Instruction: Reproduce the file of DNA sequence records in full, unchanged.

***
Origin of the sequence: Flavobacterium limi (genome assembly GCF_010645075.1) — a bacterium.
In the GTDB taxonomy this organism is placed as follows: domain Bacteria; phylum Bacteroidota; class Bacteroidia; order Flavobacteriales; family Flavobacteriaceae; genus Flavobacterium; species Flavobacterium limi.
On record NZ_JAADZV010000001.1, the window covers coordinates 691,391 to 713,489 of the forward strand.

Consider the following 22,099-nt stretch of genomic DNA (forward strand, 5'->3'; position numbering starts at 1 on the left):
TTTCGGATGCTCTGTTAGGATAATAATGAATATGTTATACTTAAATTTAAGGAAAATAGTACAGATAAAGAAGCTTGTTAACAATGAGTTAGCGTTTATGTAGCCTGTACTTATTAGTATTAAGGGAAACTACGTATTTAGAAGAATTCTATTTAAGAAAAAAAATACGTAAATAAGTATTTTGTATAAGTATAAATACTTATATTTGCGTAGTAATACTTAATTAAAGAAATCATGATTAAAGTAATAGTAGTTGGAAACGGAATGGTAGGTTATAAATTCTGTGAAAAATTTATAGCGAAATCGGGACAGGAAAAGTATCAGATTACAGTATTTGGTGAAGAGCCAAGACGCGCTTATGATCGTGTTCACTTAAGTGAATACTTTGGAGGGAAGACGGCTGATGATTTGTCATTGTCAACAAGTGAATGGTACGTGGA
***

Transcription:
Origin of the sequence: Flavobacterium limi (genome assembly GCF_010645075.1) — a bacterium.
In the GTDB taxonomy this organism is placed as follows: domain Bacteria; phylum Bacteroidota; class Bacteroidia; order Flavobacteriales; family Flavobacteriaceae; genus Flavobacterium; species Flavobacterium limi.
On record NZ_JAADZV010000001.1, the window covers coordinates 691,391 to 713,489 of the forward strand.

Consider the following 22,099-nt stretch of genomic DNA (forward strand, 5'->3'; position numbering starts at 1 on the left):
TTTCGGATGCTCTGTTAGGATAATAATGAATATGTTATACTTAAATTTAAGGAAAATAGTACAGATAAAGAAGCTTGTTAACAATGAGTTAGCGTTTATGTAGCCTGTACTTATTAGTATTAAGGGAAACTACGTATTTAGAAGAATTCTATTTAAGAAAAAAAATACGTAAATAAGTATTTTGTATAAGTATAAATACTTATATTTGCGTAGTAATACTTAATTAAAGAAATCATGATTAAAGTAATAGTAGTTGGAAACGGAATGGTAGGTTATAAATTCTGTGAAAAATTTATAGCGAAATCGGGACAGGAAAAGTATCAGATTACAGTATTTGGTGAAGAGCCAAGACGCGCTTATGATCGTGTTCACTTAAGTGAATACTTTGGAGGGAAGACGGCTGATGATTTGTCATTGTCAACAAGTGAATGGTACGTGGA